Top Ten Practical Tips for Traveling in Ukraine

Researching a travel destination, especially one as eclectic and inspiring as Ukraine, can set an imagination ablaze, but what about practical travel tips for this emerging travel destination? Sometimes, a set of practical tips are just as useful as a map or a travel website. Take a look at our Top Ten Practical Tips for Traveling in Ukraine.

Number 10:
Mushrooms and berries are staples of Ukrainian meals, yet, both tend to absorb radiation more than other foods since the Chernobyl disaster. Most mushrooms sold in restaurants are not grown locally, but home-grown berries sold from street vendors are best avoided.

Number 9:
Coffee lovers may shriek with anxiety when traveling in Ukraine. Instant coffee, a throwback from the Soviet system, is largely the brew of choice, though caffeine entrepreneurs have discovered that many travelers and some Ukrainians have palettes rich in lattes. If you are in Odessa, go to Klara Bara; if you are in Kiev, check out Kaffa; and if you are traveling in Sevastopol, go to the Hotel Ukraine for your caffeine hit.

Number 8:
Kiev is considered a con artist’s paradise by some and foreigners are an easy mark. If a “transport inspector” asks to see an ID, ask for your own proof of identification otherwise you may be “fined” for not having the “right” ticket. Pickpockets are considered by some to be an effort at full employment, so watch your wallet, too!

Number 7:
Kiev may be a bustling cosmopolitan area, but people still sometimes drive on the pavements to get around a car. Watch the traffic. Learn to hold your place in queues too, as locals, after years of waiting in grocery lines only to discover that no food remained, can be a bit pushy. Hold your ground.

Number 6:
Don’t ignore the Ukrainian babushkas that wander the streets of major cities. Many are self-taught homeopaths and true believers in herbal remedies to cure what may ail you. Wormwood is a particular favorite, purported to ease toothaches, coughs, fever, kidney and liver distress, and even memory.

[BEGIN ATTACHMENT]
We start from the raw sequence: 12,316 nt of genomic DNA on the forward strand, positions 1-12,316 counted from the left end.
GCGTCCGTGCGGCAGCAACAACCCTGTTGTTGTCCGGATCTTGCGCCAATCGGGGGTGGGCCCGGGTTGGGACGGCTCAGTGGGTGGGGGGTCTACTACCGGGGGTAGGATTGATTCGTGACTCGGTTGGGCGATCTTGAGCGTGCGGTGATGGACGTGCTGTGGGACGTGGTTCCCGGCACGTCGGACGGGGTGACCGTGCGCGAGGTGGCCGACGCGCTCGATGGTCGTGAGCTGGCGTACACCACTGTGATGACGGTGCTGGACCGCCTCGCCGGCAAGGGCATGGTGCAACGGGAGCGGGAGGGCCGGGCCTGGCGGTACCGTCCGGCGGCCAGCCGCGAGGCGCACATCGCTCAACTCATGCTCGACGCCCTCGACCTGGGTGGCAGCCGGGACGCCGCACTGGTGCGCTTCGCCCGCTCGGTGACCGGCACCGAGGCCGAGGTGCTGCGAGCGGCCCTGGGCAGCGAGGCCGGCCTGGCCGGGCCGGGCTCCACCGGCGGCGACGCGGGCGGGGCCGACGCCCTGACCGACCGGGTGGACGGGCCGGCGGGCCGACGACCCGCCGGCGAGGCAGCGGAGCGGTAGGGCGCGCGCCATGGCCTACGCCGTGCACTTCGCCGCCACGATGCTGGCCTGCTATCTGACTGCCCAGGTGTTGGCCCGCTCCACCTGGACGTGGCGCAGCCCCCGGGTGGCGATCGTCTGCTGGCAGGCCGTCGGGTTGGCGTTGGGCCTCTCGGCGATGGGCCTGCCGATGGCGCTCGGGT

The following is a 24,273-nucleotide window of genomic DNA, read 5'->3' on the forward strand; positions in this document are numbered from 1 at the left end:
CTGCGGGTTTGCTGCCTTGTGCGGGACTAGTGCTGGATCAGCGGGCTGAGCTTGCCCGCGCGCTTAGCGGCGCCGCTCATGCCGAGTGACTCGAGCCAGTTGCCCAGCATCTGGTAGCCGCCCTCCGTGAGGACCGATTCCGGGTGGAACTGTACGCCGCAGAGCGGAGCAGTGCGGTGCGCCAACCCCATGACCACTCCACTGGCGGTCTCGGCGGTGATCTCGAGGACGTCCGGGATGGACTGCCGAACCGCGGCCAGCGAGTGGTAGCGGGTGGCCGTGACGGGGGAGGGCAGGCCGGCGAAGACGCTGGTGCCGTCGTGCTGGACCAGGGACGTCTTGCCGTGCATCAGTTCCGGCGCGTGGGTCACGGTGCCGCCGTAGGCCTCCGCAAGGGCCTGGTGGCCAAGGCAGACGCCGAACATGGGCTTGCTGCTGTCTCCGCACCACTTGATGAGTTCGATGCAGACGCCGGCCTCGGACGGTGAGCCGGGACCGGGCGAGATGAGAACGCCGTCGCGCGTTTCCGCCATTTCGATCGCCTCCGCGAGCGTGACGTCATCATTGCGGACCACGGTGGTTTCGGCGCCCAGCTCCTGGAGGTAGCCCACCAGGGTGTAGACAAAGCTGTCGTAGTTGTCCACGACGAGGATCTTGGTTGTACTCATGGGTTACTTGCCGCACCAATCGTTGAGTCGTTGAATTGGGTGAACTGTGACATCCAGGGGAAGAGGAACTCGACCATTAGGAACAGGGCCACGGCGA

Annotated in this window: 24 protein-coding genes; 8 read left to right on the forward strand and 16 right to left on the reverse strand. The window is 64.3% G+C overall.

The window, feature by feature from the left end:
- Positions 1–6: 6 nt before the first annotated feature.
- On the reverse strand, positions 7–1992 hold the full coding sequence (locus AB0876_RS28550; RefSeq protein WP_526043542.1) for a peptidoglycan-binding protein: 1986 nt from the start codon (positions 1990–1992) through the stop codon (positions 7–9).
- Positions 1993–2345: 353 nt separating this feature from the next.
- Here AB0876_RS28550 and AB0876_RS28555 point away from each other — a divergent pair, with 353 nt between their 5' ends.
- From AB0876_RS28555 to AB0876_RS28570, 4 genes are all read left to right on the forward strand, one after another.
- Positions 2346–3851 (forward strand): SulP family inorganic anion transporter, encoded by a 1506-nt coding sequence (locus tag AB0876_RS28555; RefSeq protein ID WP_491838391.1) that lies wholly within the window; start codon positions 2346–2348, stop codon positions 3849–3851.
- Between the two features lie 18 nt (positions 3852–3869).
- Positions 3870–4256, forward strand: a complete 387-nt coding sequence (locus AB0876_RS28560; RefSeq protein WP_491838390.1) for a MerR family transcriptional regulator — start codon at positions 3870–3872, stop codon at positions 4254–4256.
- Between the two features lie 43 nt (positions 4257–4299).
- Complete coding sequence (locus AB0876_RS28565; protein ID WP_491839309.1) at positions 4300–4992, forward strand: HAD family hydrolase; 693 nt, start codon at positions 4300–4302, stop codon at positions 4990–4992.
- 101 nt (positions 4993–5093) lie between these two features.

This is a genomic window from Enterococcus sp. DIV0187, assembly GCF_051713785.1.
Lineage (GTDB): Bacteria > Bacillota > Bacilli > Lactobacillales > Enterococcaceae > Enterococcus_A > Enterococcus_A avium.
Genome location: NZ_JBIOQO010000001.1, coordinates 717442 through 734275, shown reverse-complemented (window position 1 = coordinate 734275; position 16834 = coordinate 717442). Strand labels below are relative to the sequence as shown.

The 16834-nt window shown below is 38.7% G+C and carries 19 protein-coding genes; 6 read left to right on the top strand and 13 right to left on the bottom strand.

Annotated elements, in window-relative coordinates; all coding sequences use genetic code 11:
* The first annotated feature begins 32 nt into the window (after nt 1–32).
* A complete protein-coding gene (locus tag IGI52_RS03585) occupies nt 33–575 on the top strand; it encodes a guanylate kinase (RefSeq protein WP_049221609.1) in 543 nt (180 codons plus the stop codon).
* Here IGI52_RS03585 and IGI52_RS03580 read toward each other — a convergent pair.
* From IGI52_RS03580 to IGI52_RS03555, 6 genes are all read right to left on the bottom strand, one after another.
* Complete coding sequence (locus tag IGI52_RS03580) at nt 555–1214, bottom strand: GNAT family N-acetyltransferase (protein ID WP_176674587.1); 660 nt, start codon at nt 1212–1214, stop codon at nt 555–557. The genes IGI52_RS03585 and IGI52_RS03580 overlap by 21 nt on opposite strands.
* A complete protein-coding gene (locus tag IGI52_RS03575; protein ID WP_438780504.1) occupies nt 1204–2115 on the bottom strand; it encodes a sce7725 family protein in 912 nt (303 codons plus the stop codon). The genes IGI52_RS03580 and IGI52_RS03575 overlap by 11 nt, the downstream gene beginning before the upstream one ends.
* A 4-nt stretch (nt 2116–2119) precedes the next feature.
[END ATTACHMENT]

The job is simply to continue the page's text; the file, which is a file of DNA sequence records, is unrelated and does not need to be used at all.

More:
Number 5:
Ukrainians are superstitious, and while it may be tempting to sit down on steps or walls to rest your body, don’t be surprised as a woman if someone admonishes you in Ukrainian. Women sitting on concrete risk freezing their ovaries which will make them unable to bear children.

Number 4:
If you are lucky enough to be invited to a Ukrainian family’s house, to better cement relations between your respective cultures, remember these tried and true tips: bring a small gift to your host; inform your host if there is something you cannot eat to avoid offense and only refuse an alcoholic drink for health reasons; take off your shoes when entering a home and don’t shake hands across the threshold as this is bad luck. Finally, if you are not much of a drinker, don’t try and keep up with your hosts. Ukrainians are experts in toast-making and vodka consumption.

Number 3:
If you are traveling by train between western and southern Ukraine, you might be traveling through Moldovia, in which case you need a visa. To avoid being tossed off a train en route, ask the person selling you your ticket or ask someone to ask for you if the train goes through Moldovia.

Number 2:
Hiking in Crimea is better accomplished with a guide. With a lack of English maps or English signs, a guide is imperative.

Number 1:
Perhaps the most important tip we can impart to you as you begin your Ukrainian journey is slow down. Don’t rush through cities or landscapes, don’t try and “do Ukraine” in a week. Ukrainians are welcoming and friendly people and to rush through your itinerary means that you miss the best part the country has to offer.